The book blurb. You know them. You’ve seen them. They’re those flowery statements of effusive praise on the back cover of books. They’re usually written by a “best-selling” or “award-winning” author who has written a book related to the book they are blurbing about. I don’t know how blurbs became so prevalent in the publishing industry (though you can read about the history here), but they’re ubiquitous now and it would be a mistake to publish a novel without them. And so getting book blurbs is another task you can add to the list of being an author.
Getting blurbs for a novel can be tricky for several reasons. First all, authors tend to be busy people with a lot of demands on their time and expertise—especially “bestselling” authors. It can be an imposition to reach out to them and many will be forced to say ‘no’ because they can’t fit it into their schedule. The timing of making blurb requests is also challenging. It’s important to get blurb requests early enough to be included in your book design. Also, you want to provide potential blurbers with a sufficient amount of time to read your book. With those things in mind it’s good to make blurb requests as early as possible, but, the problem is, your manuscript might not be complete. Somehow, authors have to find just the right moment to make blurb requests when their manuscript is finalized while the design phase is still to come.
My upcoming novel, Reclaiming Mni Sota, comes out October 10, 2023. Last month, eleven months before its release, I made a list of potential blurbers. That list was forty persons long. I made the list based on those authors and scholars whose endorsement I thought would lend credibility and authority to my novel. They include a handful of Indigenous authors, a long list of Minnesota-born authors, a few historians, and a few historical fiction authors I’ve gotten to know or work with over the years. Before reaching out to these authors, I wrote a template letter that I could copy/paste into my email and change as necessary depending on who I was reaching out to. If you’re interested, you can read that template here: Blurb Request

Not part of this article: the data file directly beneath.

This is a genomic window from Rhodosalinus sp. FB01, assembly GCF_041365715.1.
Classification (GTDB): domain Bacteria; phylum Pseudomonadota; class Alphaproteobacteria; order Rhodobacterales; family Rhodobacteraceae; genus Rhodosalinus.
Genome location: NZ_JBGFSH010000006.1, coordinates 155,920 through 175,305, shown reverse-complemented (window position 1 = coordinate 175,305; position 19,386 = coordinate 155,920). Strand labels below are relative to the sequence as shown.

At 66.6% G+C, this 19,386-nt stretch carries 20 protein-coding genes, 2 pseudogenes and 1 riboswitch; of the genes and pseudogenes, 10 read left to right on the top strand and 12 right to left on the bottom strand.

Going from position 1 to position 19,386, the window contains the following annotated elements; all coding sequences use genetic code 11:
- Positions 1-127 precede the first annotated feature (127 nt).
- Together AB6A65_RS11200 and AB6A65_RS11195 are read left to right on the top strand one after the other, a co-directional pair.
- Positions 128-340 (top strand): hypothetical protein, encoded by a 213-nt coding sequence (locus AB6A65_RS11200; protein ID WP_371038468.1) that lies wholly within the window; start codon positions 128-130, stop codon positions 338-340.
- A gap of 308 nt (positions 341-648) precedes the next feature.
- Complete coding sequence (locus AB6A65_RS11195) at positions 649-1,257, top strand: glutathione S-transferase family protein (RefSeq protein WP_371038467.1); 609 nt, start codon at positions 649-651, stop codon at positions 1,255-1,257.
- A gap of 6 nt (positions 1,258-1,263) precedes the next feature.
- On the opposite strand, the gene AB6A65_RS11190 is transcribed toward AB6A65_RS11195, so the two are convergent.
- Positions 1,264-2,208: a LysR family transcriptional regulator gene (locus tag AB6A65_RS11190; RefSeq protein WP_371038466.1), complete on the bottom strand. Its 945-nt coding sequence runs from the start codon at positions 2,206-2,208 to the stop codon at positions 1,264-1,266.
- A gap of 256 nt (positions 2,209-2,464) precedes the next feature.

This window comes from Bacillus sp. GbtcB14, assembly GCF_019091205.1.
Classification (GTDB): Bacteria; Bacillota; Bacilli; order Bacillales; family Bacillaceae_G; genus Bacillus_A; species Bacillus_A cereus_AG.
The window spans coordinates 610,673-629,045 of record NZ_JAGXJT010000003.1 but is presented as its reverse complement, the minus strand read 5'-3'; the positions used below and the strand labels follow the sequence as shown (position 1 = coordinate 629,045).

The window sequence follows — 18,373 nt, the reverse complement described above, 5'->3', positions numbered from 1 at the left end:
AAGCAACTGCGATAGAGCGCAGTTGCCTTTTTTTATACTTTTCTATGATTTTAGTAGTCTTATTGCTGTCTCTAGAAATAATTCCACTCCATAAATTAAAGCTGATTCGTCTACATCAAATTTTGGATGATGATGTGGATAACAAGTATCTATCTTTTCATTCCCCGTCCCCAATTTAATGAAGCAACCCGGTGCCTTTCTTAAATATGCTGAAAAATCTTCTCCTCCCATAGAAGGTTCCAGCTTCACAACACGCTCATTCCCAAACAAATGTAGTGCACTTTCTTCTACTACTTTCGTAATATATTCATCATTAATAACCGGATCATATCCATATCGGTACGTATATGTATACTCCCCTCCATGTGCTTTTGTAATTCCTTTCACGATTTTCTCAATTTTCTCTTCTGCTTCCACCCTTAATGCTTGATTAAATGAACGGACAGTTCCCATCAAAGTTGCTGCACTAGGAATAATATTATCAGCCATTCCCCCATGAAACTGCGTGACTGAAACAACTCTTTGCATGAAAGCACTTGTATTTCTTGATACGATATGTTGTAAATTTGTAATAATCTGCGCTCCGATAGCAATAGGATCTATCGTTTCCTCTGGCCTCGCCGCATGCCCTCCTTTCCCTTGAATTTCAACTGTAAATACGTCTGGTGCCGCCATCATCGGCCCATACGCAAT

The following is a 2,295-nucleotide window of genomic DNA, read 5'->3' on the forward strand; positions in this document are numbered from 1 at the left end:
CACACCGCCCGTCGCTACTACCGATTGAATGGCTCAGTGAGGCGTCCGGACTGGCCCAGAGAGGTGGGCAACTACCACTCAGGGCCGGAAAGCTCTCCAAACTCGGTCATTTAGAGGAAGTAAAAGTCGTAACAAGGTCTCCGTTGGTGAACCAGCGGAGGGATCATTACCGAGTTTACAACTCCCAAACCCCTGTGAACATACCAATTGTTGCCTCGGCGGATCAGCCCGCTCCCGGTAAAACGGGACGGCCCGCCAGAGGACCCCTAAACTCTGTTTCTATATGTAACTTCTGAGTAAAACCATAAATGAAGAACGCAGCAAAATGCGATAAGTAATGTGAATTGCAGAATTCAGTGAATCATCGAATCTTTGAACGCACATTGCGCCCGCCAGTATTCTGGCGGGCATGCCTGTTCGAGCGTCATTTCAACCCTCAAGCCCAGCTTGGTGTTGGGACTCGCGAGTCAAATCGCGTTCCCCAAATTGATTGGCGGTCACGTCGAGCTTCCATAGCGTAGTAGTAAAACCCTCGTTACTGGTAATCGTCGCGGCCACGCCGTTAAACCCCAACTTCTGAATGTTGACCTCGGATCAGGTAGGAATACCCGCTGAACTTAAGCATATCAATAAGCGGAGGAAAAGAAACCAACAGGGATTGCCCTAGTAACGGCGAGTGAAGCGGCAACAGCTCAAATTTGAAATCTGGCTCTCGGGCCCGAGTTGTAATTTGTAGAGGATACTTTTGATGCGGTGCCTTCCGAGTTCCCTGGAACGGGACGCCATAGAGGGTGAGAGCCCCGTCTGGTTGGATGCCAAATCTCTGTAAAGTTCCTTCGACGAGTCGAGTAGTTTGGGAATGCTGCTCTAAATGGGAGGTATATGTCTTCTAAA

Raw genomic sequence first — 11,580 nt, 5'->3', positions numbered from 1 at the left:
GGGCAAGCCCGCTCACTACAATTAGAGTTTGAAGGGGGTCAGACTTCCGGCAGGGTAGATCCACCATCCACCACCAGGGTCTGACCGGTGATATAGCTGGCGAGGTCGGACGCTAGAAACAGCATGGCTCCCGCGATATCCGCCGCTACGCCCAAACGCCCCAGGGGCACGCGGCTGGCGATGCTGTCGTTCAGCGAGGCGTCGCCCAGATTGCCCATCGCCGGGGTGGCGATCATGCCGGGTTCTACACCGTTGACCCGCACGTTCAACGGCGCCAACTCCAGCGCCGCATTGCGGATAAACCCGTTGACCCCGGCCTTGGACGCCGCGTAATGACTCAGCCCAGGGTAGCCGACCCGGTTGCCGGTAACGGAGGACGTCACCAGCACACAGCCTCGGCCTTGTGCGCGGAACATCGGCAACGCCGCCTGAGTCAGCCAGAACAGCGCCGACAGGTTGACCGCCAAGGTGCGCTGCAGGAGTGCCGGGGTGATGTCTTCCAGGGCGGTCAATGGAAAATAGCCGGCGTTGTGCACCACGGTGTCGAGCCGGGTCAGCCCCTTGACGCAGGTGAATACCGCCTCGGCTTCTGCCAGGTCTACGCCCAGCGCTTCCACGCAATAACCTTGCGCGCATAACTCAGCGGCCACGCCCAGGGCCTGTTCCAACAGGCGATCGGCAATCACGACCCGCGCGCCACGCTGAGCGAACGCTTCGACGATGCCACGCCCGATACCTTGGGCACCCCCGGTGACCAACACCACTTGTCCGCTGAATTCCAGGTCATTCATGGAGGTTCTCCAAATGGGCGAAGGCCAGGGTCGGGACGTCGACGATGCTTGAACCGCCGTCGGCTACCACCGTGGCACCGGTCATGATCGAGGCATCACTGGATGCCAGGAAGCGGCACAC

At the end of last month, I went ahead and made those blurb requests. The response has been good but not great. Of the forty requests I sent, I received a response from twelve of them. Of those twelve, six declined my request for a variety of reasons. Two authors have given me a ‘maybe’ response and four have said ‘yes.’
Making blurb requests is a challenging but necessary task. I’m grateful for those authors who were available and willing to take a look at my manuscript and potentially, if they enjoy the novel, provide me with a blurb that will capture the attention of my target audience. Two authors have already written blurbs and I’m happy to share those with you now.
“With a historian’s eye for detail with a novelist’s empathy for individuals, this wonderful novel suggests an alternative ending to the 1862 war, one that inspires contemplation about what could have happened and what did.”
“What if the Ojibwa and Dakota conquered old rivalries to fight the U.S soldiers during the 1862 U.S-Dakota War? Many believe their combined forces would have pushed the whites out of Minnesota and changed history forever. Colin Mustful’s Reclaiming Mni Sota is an imaginative and intriguing story of what might have happened if this alliance had been made. Reclaiming Mni Sota may give an alternative account of this tragic episode of Minnesota history, but it also leaves the reader pondering race relationships today. It kept me reading to the very last page.”
– Candace Simar, Author of the Spur-Award winning Abercrombie Trail Series
On another note, I was recently asked to provide a blurb for Alina Rubin, author of the novel A Girl With a Knife. As an author, that’s an exciting thing. It shows that your name carries authority in the world of literature. Here is the blurb I provided for Alina…
“A thrilling debut by Alina Rubin, A Girl with a Knife has just the right amount of keen historical and medical detail, alongside a riveting story of a young woman determined to follow her dreams despite the odds stacked against her by a dogmatic, narrow-minded society.”
— Colin Mustful, author, historian, editor, and founder of History Through Fiction
I meant those words and if they lead to even one sale, to even one happy reader, I’ll be grateful for having provided them.
Colin Mustful is an independent author, historian, editor, and publisher. His writing helps readers learn and understand the complicated and tragic history of settler-colonialism and Native displacement in the Upper Midwest. He has a Master of Arts degree in history and a Master of Fine Arts degree in creative writing. He is also the founder of History Through Fiction, an independent press that publishes high-quality fiction that is rooted in historical research. Mustful is an avid runner and soccer player who lives in Minneapolis, Minnesota. He believes that learning history is vital to understanding our world today and finding just, long-lasting solutions for the future.